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Is the story of Modoc as reported in the recent book by Ralph Helfer, true? Are any parts of it true? I’ve tried to find information about Modoc (elephant) and haven’t turned up anything.

Thanks

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I am so sad to think this may not be all true I enjoyed it as we discussed on the tele. I will continue to research and will keep you posted. Dr woods ordered more blood work and needs to see me on Friday.

Gerry

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I just finished the book, and am irritated that it is identified as “nonfiction.” One does not even have to do research (although I did try, and found nothing to verify key facts) to realize that most of the details of this book are made up. I read the book to learn more about the intelligence and capabilities of elephants, but now feel I wasted my time hoping to find those things in “Modoc.” Has anyone challenged Ralph Helfer about what he states as ‘facts’ in this book?!

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I hope some of you will take a look at my book, Ballet of the Elephants, which features Modoc in a starring role as a dancer in the Ringling Bros. 1942 show. She danced to Stravinsky’s “Circus Polka,” with choreography by Balanchine. The book is nonfiction, completely supported with extensive notes, published for young people by Roaring Brook press to great reviews, including one from the New York Times. I’d love it if circus historians and fans would take a look at it.

Thanks so much, Leda Schubert

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This subject has been extensively discussed over at bucklesw.blogspot.com. Go to that web page, then check out the archives of November 2005 there, once there scroll down, and you will see numerous old photographs of “Big Modoc”, The Dancing elephant of the Ringling Bros Show circa 1930, which is the most famous of all Modoc’s.

Rufus Ledbetter

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Go back to the original question. It asks if the book is true? NO! Are parts of it True? Yes, very teeny parts of it are true. Buckles Woodcock provided the life history of the Modoc that Ralph Helfer owned in the first reply. Mr. Woodcock and his father trained and performed elephants over a span of almost eighty years. Both are highly regarded as the greatest elephant historians this country has ever known. I too have her recorded death as July 19, 1975. She would have been about 55 years old and owned by Ralph Helfer for three years. I also heard talk about the movie a year or so ago but haven’t heard anything from the people that have elephants involved in studio work.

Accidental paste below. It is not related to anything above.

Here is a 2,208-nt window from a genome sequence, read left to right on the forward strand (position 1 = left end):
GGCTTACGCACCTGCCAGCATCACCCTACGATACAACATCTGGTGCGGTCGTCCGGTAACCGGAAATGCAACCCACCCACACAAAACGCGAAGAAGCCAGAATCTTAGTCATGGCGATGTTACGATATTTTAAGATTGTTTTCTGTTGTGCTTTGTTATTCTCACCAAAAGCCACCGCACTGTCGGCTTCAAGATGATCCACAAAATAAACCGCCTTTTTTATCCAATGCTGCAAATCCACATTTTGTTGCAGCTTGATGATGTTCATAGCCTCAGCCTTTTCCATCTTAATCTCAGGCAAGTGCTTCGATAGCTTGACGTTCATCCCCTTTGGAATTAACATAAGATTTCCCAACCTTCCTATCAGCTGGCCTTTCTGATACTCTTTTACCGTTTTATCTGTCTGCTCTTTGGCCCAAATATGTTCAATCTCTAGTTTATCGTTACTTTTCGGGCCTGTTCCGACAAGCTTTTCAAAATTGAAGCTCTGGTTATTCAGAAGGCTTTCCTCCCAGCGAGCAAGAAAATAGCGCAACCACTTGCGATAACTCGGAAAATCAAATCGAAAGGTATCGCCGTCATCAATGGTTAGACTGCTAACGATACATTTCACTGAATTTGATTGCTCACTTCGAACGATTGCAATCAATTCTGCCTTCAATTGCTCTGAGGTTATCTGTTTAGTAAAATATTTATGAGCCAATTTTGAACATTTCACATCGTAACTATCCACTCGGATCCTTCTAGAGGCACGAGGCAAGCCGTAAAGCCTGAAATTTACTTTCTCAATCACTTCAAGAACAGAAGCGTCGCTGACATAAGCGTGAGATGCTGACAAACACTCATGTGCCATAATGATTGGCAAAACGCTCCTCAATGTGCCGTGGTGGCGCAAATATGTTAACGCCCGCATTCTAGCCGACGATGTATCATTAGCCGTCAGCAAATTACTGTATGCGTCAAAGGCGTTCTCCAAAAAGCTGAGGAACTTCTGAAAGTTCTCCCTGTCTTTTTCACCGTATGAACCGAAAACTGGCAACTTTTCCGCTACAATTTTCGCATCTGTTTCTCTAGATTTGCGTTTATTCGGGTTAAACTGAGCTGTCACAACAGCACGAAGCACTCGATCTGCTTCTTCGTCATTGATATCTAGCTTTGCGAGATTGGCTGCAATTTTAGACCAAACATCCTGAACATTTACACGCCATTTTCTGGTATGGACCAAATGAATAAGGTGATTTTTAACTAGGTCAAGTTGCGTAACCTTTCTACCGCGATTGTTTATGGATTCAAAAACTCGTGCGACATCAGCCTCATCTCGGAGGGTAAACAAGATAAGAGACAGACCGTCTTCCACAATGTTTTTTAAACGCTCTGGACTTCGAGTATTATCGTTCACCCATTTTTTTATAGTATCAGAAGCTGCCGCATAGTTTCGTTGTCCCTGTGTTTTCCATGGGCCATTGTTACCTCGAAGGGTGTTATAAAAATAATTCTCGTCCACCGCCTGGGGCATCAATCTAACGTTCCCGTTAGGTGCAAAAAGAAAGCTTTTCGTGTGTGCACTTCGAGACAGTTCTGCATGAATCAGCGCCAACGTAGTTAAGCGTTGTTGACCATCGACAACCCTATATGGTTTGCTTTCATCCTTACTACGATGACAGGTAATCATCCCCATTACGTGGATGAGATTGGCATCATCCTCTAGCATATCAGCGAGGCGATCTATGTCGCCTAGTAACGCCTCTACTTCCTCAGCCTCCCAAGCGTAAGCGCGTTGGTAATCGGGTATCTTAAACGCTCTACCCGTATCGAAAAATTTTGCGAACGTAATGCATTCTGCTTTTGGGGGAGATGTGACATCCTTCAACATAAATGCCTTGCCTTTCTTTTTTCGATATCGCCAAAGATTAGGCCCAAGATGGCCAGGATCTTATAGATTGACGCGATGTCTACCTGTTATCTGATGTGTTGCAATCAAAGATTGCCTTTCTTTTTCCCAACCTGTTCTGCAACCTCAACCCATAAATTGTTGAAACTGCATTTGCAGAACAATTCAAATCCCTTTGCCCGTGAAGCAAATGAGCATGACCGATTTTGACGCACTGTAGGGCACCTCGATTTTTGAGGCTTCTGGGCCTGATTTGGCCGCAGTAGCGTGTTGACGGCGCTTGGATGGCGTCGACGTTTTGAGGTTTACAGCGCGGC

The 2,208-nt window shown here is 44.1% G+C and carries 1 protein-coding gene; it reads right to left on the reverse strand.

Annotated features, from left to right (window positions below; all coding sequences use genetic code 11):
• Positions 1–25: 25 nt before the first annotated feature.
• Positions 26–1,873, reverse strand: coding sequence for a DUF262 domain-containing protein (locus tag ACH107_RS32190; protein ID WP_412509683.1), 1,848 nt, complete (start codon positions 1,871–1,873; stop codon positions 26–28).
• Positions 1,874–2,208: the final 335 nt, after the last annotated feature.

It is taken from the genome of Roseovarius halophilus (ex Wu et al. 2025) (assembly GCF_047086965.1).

Bob Cline

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Have you found out more about Modoc, and the truth about the story? I’ve read thay Kevin Costner is now filming MODOC, and I really looking forward to see the movie. Perhaps we can find out more about this story after the film has been shown. The interest ought to be bigger then.

Anette

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I have recently read the story of Modoc, and am being plagued by the same questions. Have you managed to find out anything further? If so would love to hear about it.

Kind regards, Craig Ludwig, Denmark

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I, too have been looking for info on the elephant. Did you get any more responses on your inquiry? I noticed that the pics in the book showed an elephant without tusks and in his last performance they said they put the golden tusk covers on him.

Love any info you have come up with, Sherrie B

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There were quite a few elephants named Modoc. In fact Ringling Bros. Barnum & Bailey Circus had three elephants with that name in the 1939 herd. Big Modoc, Little Modoc and Wallace Modoc. This last elephant is the one Helfer had, she was blind in one eye and usually referred to as One-Eyed Modoc. A harmless old gal but not much of a specimen. Modoc (Wallace Show Modoc): 1922 – Gollmar Bros. Circus, owned by American Circus Corp., Peru, IN, approx. age 4; 1923-24 John Robinson Circus; 1925-34 Hagenbeck-Wallace Circus; 1935-38 Al G. Barnes Circus; 1939 Ringling Bros., Barnum & Bailey Circus; 1940-41 Surplus Ringling elephants at 1000 Oaks, CA; 1942-48 Ringling Bros., Barnum & Bailey Circus; 1949-50 Biller Bros. Circus; 1951-62 Memphis, TN Zoo; 1963-69 Africa USA, Saugus, CA; 1971-72 Africa USA, Fillmore, CA; 1972 Anderson Animal Farm, Buellton, CA. Approx. age at death 55.

The book shows a number of photos of a big, beautiful elephants performing in the spotlights at Madison Square Garden, this is Big Modoc. Unlikely Helfer ever set eyes on this elephant unless he bought a ticket to the show. In 1933 the Ringling Show celebrated their Golden Jubilee Season in which Modoc was occasionally painted gold and featured in the show’s opening “Spec.” The third elephant Little Modoc never grew very big and was originally imported to Ringling Bros. Circus in Baraboo, WI in 1897. I have seen a number of press items of her early career in Baraboo and appearantly Helfer did too and assumed this was his elephant. Both these elephants died in Sarasota Quarters. Big Modoc in 1957 at age 57 and Little Modoc in 1943 at age 50.

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